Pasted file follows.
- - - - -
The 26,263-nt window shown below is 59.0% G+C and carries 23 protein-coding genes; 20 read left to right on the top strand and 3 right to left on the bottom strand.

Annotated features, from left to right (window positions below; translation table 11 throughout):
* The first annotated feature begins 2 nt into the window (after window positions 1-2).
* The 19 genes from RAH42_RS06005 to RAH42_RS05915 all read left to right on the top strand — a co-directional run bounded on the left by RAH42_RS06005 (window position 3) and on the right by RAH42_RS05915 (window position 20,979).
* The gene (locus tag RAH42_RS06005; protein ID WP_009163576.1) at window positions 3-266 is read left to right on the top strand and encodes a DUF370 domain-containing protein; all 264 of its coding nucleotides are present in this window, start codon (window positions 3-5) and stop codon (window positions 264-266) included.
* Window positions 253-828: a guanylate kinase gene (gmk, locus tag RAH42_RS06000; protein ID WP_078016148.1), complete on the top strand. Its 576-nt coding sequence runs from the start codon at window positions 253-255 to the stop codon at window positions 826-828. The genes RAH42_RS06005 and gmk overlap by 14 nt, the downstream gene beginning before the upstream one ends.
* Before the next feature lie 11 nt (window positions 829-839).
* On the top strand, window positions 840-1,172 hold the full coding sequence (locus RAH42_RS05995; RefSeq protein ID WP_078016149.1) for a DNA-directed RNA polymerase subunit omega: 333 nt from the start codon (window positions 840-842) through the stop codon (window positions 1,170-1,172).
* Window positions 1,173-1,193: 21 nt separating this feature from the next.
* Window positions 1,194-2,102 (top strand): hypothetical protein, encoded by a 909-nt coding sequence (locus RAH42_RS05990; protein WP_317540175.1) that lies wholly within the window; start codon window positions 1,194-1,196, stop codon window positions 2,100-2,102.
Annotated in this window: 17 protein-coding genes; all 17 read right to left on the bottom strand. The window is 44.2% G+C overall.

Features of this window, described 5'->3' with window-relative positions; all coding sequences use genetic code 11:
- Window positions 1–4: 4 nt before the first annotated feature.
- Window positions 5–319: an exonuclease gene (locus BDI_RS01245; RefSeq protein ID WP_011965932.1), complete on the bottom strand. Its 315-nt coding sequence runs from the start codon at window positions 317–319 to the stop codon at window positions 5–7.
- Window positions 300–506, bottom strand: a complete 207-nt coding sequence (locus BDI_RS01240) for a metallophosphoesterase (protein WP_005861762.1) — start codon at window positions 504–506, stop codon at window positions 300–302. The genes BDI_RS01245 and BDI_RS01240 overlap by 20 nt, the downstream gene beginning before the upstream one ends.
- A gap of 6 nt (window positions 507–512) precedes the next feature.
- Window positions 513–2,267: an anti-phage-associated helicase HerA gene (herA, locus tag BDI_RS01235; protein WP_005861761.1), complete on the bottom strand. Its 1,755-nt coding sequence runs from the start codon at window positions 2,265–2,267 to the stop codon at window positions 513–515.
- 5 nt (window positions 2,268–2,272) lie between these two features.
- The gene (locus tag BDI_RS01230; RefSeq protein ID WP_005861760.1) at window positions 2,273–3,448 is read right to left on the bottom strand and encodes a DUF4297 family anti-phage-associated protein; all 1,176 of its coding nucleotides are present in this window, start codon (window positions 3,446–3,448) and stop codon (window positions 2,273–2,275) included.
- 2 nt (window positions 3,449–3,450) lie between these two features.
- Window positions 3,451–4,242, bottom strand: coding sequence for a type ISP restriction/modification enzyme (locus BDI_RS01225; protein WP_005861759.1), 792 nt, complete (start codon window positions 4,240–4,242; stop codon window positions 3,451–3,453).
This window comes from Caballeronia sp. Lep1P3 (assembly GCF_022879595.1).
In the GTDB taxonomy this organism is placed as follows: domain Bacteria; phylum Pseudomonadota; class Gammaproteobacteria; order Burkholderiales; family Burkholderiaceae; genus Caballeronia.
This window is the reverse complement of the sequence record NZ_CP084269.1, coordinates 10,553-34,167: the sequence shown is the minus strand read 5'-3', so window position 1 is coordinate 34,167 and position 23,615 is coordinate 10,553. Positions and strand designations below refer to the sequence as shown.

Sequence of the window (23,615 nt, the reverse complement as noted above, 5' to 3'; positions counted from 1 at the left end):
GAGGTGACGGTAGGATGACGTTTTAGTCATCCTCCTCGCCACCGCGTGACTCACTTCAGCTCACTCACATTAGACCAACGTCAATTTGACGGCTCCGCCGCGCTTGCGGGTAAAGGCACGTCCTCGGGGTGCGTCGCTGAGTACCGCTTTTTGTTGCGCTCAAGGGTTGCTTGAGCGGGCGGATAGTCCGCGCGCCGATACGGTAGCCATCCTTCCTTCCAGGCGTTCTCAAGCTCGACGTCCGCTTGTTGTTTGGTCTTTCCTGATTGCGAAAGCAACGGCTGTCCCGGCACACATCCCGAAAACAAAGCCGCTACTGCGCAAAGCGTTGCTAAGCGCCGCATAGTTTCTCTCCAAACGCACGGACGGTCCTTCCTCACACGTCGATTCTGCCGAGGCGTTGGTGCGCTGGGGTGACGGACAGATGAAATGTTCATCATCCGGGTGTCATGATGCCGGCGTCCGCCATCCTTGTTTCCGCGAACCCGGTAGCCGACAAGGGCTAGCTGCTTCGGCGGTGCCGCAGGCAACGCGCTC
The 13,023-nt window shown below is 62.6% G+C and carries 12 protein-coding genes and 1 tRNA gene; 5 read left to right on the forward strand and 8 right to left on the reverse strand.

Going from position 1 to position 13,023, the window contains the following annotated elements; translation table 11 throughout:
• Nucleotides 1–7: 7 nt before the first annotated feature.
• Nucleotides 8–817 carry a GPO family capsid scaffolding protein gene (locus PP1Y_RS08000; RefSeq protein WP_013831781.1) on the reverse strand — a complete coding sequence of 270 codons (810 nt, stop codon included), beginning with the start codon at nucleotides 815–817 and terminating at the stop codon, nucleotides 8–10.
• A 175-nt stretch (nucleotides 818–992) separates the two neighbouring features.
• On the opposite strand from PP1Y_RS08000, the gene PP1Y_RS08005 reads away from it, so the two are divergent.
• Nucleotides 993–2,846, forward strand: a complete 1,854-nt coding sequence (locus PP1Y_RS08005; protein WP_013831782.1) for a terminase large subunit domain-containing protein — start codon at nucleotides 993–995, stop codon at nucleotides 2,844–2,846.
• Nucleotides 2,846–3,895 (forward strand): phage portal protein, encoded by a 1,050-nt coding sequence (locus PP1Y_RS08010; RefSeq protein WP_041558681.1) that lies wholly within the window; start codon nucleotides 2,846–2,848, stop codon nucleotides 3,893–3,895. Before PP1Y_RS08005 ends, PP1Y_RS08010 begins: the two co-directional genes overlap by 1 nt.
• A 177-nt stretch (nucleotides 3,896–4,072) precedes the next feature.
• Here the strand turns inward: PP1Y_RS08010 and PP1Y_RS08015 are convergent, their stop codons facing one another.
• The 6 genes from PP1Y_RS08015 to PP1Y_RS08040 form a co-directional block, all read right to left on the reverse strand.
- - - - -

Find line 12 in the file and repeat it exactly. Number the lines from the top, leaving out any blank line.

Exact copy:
Features of this window, described 5'->3' with window-relative positions; all coding sequences use genetic code 11: